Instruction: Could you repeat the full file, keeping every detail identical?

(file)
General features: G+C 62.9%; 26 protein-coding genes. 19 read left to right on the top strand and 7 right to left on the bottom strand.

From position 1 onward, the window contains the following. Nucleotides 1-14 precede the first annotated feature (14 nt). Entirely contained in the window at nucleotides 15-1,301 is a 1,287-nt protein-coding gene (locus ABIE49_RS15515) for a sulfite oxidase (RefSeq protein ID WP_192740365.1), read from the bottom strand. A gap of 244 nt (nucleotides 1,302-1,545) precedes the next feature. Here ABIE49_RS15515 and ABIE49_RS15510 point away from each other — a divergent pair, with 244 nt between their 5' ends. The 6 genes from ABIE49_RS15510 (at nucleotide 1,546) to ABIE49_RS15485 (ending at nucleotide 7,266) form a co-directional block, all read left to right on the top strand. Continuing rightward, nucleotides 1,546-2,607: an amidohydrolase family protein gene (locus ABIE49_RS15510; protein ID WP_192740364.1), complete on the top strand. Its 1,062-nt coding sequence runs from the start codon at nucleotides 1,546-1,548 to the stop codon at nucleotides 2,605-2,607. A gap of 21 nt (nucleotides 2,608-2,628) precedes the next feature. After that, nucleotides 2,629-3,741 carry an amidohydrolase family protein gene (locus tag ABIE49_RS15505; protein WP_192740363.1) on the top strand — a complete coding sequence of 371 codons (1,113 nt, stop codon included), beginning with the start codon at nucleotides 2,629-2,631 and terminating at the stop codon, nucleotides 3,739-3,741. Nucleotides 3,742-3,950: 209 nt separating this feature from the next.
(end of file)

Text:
General features: G+C 62.9%; 26 protein-coding genes. 19 read left to right on the top strand and 7 right to left on the bottom strand.

From position 1 onward, the window contains the following. Nucleotides 1-14 precede the first annotated feature (14 nt). Entirely contained in the window at nucleotides 15-1,301 is a 1,287-nt protein-coding gene (locus ABIE49_RS15515) for a sulfite oxidase (RefSeq protein ID WP_192740365.1), read from the bottom strand. A gap of 244 nt (nucleotides 1,302-1,545) precedes the next feature. Here ABIE49_RS15515 and ABIE49_RS15510 point away from each other — a divergent pair, with 244 nt between their 5' ends. The 6 genes from ABIE49_RS15510 (at nucleotide 1,546) to ABIE49_RS15485 (ending at nucleotide 7,266) form a co-directional block, all read left to right on the top strand. Continuing rightward, nucleotides 1,546-2,607: an amidohydrolase family protein gene (locus ABIE49_RS15510; protein ID WP_192740364.1), complete on the top strand. Its 1,062-nt coding sequence runs from the start codon at nucleotides 1,546-1,548 to the stop codon at nucleotides 2,605-2,607. A gap of 21 nt (nucleotides 2,608-2,628) precedes the next feature. After that, nucleotides 2,629-3,741 carry an amidohydrolase family protein gene (locus tag ABIE49_RS15505; protein WP_192740363.1) on the top strand — a complete coding sequence of 371 codons (1,113 nt, stop codon included), beginning with the start codon at nucleotides 2,629-2,631 and terminating at the stop codon, nucleotides 3,739-3,741. Nucleotides 3,742-3,950: 209 nt separating this feature from the next.